The Court, in a unanimous judgment, considered that this went much too far. As a matter of law, there must be express language, or a clear necessary implication, that Parliament has intended a statute to depart from important constitutional principles.

In this case there were two major constitutional principles in play – 

  1. that the Crown cannot use its prerogative powers to alter domestic law, and 
  2. that the Crown's prerogative power operates only on the international plane.

With respect to the first principle, the Court highlighted that the ECA has a special status, as one of a small number of 'constitutional statutes', which are exempt from the usual doctrine of implied repeal (under which a statute can be taken to be repealed simply by virtue of its inconsistency with a later statute). Given that status, and the insulation it provides from implied repeal by Parliament itself, it could not be thought that Parliament had intended that the legal effects of the ECA could be removed through use of executive action by the government.

With respect to the second principle, the Court held that the government is certainly free to use the prerogative on the international plane. However, the reason why this is the case is precisely because in doing so it has no effect on domestic law. Where – as in this case, because of the ECA – an action on the international plane would affect domestic law, it lies outside the scope of the prerogative.

Against this background, the Court considered that it was clear that Parliament had intended to legislate in the ECA to introduce EU law into domestic law in such a way that it could not be undone through use of the prerogative. The government therefore has no power to effect a withdrawal from the EU by using the prerogative to give notice under Article 50.

This decision is plainly the right one for the reasons we outlined back in July. 

It is interesting to note the comments made by the Court regarding the decision of the Northern Ireland High Court in the parallel proceedings held in Belfast (McCord's (Raymond) Application). As we have previously discussed, in McCord the High Court was considering only arguments related to the Northern Ireland legal context and, in particular, the effect of the Northern Ireland Act 1998. However, the Divisional Court in Miller and Dos Santos pointed to some errors in the McCord judgment, some of which sprang from the different way in which the two cases were argued. Those comments may give impetus to an appeal by the applicants inMcCord.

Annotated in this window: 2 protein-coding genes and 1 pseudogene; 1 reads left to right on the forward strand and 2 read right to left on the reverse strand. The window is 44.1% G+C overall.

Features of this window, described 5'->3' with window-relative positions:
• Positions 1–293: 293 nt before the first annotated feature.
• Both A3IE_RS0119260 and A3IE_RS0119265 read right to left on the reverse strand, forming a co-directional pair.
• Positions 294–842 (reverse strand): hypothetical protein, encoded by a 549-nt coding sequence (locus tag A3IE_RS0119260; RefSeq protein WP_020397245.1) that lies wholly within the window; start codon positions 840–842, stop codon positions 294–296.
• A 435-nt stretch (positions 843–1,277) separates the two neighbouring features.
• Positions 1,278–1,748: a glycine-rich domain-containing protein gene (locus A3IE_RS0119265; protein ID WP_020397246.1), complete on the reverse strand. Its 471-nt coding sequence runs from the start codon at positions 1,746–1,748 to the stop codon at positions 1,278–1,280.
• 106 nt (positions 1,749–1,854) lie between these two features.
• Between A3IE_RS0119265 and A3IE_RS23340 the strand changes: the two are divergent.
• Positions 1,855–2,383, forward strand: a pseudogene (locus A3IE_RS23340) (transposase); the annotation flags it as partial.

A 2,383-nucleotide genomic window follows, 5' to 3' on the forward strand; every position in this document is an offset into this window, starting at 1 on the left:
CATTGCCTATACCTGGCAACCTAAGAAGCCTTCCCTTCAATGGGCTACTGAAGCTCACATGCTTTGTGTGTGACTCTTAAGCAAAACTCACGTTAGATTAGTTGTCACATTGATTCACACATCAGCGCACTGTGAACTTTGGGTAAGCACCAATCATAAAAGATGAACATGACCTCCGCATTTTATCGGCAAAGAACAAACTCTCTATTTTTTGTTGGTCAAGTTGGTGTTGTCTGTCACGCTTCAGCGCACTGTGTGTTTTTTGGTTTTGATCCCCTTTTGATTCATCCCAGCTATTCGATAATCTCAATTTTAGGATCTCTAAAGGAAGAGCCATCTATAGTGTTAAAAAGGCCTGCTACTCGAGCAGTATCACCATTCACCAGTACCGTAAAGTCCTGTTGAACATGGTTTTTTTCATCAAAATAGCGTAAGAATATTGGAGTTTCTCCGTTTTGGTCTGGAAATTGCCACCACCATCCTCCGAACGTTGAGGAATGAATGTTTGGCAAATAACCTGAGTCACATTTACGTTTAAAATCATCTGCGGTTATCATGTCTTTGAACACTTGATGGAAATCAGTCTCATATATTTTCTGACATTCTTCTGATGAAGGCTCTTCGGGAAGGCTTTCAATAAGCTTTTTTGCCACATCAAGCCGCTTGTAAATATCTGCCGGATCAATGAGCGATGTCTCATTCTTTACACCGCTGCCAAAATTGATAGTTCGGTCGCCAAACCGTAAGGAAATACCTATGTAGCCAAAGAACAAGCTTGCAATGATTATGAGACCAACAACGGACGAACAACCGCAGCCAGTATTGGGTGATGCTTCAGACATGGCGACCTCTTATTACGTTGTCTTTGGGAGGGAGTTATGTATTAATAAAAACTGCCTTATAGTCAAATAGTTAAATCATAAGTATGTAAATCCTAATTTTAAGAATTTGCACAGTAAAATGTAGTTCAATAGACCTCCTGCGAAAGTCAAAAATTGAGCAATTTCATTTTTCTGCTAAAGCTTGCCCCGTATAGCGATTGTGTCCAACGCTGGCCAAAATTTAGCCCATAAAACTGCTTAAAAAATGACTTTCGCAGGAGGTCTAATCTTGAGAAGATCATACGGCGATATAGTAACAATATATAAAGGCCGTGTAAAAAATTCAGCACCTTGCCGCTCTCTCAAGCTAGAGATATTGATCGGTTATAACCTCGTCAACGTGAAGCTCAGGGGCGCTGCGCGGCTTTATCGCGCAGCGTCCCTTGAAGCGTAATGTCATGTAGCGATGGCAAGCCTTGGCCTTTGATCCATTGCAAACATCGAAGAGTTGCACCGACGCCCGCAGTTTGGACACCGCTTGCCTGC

Next steps

The government has confirmed its intention to appeal the judgment in Miller and Dos Santos.

The case will now be subject to a leapfrog appeal to the Supreme Court (where it may be joined by McCord) under sections 12 and 13 of the Administration of Justice Act 1969. At this morning's hearing, James Eadie QC, on behalf of the government, applied for and was granted the certificate that is the first step in that process.

This will be followed by an application to the Supreme Court for formal permission regarding a direct appeal to it. Permission will certainly be granted and the Supreme Court has already set aside some time in early December to hear the case with a view to issuing a decision before the end of the year.

The decision by the Divisional Court is therefore a dress rehearsal for a Supreme Court determination in December. However, the judgment, made by a bench including two of the most senior judges in England and Wales, may well set the weather in the Supreme Court and make an eventual victory for the Claimants more likely. 

If that happens, the Prime Minister’s plan to trigger Article 50 by the end of March next year will probably need to be abandoned and MPs will have a chance to impose conditions ensuring proper Parliamentary scrutiny of the negotiations as they go forward. That is important as such scrutiny has been sorely lacking to date.